It might seem, from the digital distance of the internet, that the Cave has been pretty quiet of late. From this side of the screen, however, it’s been a time of intense internal activity, which I have cunningly disguised as laziness.
Various family crises, housing disasters, veterinary emergencies, bureaucratic worries and work woes combined into a whirling maelstrom of angst, which left me fairly convinced that if I’d gone to a doctor I would have been put on some strong medication. Thank God I had no health insurance and therefore didn’t have the choice.
Thus a month of near-lunacy culminated in a trip up to Alqueria de Los Rosales, a conference centre complete with mosque (designed by my very own padre) and lodgings in a remote, starkly beautiful corner of the Granada province. The attraction was a retreat organised by my favourite fellow Cavepeople, Rumi’s Cave. Sheikh Babikir and Imam ‘Abdul-Lateef Finch were there to blast gibbering wrecks like myself back into shiny shape again through the medium of dhikr. By the time I left I felt free again, impervious to fear and stress; I felt like a ghoul whose hand had been constantly clutching at my throat had now been banished back to the underworld.
‘Adhkurni fa-adhkurkum’, so the Qur’an tells us: ‘Remember Me and I will remember you’. Pretty straightforward it would seem. It’s the antithesis of the current climate of ultra-distractability; you don’t need me to start listing websites – you know the prime culprits. Why are we suckers for it, when FB does such spectacularly insensitive acts as deliberately manipulating the positive or negative content of nearly 700,000 users’ newsfeeds in an experiment to see if they would post more negative or positive posts?
We citizens of the Internetic Republic are dimly aware of the way in which Flabberbook uses our self-created profiles to ‘teach’ advertisers how to market to us better, yet the entertainment value of a Friskies advert in which an older cat introduces the new kitten to the bad monster ‘Vac-cuum’ blots out our outrage, and we’re back to skimming through endless amounts of other peoples’ suggestions (some of which are so good that we keep going back again in the hopes of more). Horror at some story about kids in a refugee camp is swiftly replaced by cooing over a friend’s new baby. The margins of our emotional experience narrow; the world is siphoned into a stream of information that seems ever blander; the highs and lows are cycled through with an ever increasing numbness.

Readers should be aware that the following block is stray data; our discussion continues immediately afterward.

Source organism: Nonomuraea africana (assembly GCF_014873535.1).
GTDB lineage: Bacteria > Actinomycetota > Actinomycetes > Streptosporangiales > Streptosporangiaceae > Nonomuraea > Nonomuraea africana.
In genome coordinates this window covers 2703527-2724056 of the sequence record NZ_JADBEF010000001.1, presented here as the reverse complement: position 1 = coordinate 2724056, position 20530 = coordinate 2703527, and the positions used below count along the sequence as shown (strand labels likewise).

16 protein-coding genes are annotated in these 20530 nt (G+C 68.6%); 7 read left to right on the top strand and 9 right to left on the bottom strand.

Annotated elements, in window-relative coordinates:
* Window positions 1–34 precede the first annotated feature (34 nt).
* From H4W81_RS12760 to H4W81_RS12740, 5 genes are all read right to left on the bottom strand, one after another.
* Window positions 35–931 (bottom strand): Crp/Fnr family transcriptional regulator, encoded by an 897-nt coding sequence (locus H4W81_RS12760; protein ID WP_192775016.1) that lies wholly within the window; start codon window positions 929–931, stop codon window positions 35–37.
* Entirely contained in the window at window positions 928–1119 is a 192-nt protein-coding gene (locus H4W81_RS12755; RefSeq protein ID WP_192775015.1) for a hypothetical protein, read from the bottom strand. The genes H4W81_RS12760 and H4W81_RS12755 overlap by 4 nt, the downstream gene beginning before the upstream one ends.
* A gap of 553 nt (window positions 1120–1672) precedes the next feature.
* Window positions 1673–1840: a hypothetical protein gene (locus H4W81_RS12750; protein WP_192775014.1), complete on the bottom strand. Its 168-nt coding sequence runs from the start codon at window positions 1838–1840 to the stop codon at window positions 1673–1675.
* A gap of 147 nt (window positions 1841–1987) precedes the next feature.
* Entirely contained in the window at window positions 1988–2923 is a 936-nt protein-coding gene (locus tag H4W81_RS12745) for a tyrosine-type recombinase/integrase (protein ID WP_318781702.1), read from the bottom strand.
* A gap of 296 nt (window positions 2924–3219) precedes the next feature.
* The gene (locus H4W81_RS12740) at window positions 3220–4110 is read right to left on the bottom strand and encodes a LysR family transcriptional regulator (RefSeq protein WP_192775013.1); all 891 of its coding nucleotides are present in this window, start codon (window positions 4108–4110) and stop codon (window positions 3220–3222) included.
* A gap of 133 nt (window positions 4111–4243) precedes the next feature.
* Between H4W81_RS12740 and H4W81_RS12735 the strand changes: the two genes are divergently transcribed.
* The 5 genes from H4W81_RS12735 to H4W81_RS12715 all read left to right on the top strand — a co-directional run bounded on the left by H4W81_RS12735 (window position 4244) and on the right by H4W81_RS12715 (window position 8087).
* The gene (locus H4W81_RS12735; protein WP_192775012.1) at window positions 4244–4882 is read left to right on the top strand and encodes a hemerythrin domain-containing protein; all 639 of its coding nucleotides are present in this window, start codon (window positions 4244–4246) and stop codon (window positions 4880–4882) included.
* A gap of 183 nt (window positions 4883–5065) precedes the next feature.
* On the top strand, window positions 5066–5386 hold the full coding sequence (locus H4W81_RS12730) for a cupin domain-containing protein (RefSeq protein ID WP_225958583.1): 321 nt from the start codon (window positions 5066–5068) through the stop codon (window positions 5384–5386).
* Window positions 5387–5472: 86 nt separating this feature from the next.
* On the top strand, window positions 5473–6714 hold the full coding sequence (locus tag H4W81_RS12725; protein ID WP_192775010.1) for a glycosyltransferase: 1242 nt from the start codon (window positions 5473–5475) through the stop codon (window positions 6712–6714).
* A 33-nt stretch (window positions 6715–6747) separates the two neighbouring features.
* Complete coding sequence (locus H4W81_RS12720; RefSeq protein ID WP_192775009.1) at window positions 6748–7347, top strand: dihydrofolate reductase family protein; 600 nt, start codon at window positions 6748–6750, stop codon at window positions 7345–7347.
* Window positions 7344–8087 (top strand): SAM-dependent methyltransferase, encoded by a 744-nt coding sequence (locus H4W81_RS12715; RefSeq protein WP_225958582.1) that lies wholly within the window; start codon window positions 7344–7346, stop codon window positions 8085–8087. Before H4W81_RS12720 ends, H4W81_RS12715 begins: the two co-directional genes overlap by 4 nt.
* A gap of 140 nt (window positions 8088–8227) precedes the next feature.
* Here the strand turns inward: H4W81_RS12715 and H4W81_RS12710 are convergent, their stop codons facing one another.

So remembrance – dhikr – works as a kind of unseen Fairy liquid on the congealed fat of our consciousness, biting through it to the clear Pyrex of our souls with unbeatable efficiency (do one get 70,000 rewards free!). You could term it mindfulness, too; either way you are retreating from the illusion on the periphery – of past and future, out there on the antipodes of our horizons – to the centre of the circle, to the present, to reality, that mind-bendingly beautiful Divine space.
Just before leaving for the Rumi’s Retreat, a friend, on hearing for the nth time my sorrows, simply said: ‘It’s just a reminder to stay present in your heart.’ A very Sufi statement one might say, or a New Age one; but labels don’t do justice to the sense of this approach. For a lot of us, it’s easier said than done, though. ‘How do I go back into my heart?!’ the mind wails, banging on the bars of the cage it built for itself. But it isn’t something that can be done mentally. Jabbering thoughts have to stop for a while for you to see that you don’t simply disappear off the map when you stop thinking, as Descartes must have imagined we did.